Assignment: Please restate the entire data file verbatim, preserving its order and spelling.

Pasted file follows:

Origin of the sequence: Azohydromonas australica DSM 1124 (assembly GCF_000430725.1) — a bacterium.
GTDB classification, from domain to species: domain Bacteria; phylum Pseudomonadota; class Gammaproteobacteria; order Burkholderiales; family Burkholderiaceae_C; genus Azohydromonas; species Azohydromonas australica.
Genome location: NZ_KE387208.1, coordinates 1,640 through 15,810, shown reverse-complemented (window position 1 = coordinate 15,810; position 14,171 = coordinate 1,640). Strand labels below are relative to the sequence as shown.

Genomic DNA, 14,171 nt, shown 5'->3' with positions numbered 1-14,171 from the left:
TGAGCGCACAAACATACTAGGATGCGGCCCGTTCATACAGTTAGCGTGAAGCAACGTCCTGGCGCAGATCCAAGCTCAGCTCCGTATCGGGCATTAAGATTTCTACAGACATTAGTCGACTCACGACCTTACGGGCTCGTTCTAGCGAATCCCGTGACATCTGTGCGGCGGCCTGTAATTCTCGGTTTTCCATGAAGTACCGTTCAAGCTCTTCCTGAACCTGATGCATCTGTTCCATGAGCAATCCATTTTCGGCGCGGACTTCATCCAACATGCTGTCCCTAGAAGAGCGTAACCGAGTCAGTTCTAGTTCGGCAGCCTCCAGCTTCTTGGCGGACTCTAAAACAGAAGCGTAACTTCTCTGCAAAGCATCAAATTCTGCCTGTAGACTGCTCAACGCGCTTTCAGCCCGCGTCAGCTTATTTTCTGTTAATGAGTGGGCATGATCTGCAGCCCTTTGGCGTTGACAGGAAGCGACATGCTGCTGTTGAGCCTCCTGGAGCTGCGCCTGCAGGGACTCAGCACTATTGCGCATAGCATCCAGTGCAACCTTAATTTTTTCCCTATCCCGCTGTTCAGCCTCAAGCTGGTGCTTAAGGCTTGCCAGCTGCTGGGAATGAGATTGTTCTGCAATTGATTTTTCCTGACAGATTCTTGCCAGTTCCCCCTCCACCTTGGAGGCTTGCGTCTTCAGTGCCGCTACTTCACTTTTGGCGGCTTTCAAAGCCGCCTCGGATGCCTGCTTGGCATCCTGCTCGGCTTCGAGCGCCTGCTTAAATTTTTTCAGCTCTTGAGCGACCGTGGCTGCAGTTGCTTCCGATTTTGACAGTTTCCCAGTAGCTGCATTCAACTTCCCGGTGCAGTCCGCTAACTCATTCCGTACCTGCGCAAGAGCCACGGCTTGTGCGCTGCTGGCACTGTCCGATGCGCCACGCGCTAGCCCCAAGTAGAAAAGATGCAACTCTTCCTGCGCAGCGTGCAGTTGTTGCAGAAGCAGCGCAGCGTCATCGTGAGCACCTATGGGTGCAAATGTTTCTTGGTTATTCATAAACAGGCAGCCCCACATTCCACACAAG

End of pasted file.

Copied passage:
Origin of the sequence: Azohydromonas australica DSM 1124 (assembly GCF_000430725.1) — a bacterium.
GTDB classification, from domain to species: domain Bacteria; phylum Pseudomonadota; class Gammaproteobacteria; order Burkholderiales; family Burkholderiaceae_C; genus Azohydromonas; species Azohydromonas australica.
Genome location: NZ_KE387208.1, coordinates 1,640 through 15,810, shown reverse-complemented (window position 1 = coordinate 15,810; position 14,171 = coordinate 1,640). Strand labels below are relative to the sequence as shown.

Genomic DNA, 14,171 nt, shown 5'->3' with positions numbered 1-14,171 from the left:
TGAGCGCACAAACATACTAGGATGCGGCCCGTTCATACAGTTAGCGTGAAGCAACGTCCTGGCGCAGATCCAAGCTCAGCTCCGTATCGGGCATTAAGATTTCTACAGACATTAGTCGACTCACGACCTTACGGGCTCGTTCTAGCGAATCCCGTGACATCTGTGCGGCGGCCTGTAATTCTCGGTTTTCCATGAAGTACCGTTCAAGCTCTTCCTGAACCTGATGCATCTGTTCCATGAGCAATCCATTTTCGGCGCGGACTTCATCCAACATGCTGTCCCTAGAAGAGCGTAACCGAGTCAGTTCTAGTTCGGCAGCCTCCAGCTTCTTGGCGGACTCTAAAACAGAAGCGTAACTTCTCTGCAAAGCATCAAATTCTGCCTGTAGACTGCTCAACGCGCTTTCAGCCCGCGTCAGCTTATTTTCTGTTAATGAGTGGGCATGATCTGCAGCCCTTTGGCGTTGACAGGAAGCGACATGCTGCTGTTGAGCCTCCTGGAGCTGCGCCTGCAGGGACTCAGCACTATTGCGCATAGCATCCAGTGCAACCTTAATTTTTTCCCTATCCCGCTGTTCAGCCTCAAGCTGGTGCTTAAGGCTTGCCAGCTGCTGGGAATGAGATTGTTCTGCAATTGATTTTTCCTGACAGATTCTTGCCAGTTCCCCCTCCACCTTGGAGGCTTGCGTCTTCAGTGCCGCTACTTCACTTTTGGCGGCTTTCAAAGCCGCCTCGGATGCCTGCTTGGCATCCTGCTCGGCTTCGAGCGCCTGCTTAAATTTTTTCAGCTCTTGAGCGACCGTGGCTGCAGTTGCTTCCGATTTTGACAGTTTCCCAGTAGCTGCATTCAACTTCCCGGTGCAGTCCGCTAACTCATTCCGTACCTGCGCAAGAGCCACGGCTTGTGCGCTGCTGGCACTGTCCGATGCGCCACGCGCTAGCCCCAAGTAGAAAAGATGCAACTCTTCCTGCGCAGCGTGCAGTTGTTGCAGAAGCAGCGCAGCGTCATCGTGAGCACCTATGGGTGCAAATGTTTCTTGGTTATTCATAAACAGGCAGCCCCACATTCCACACAAG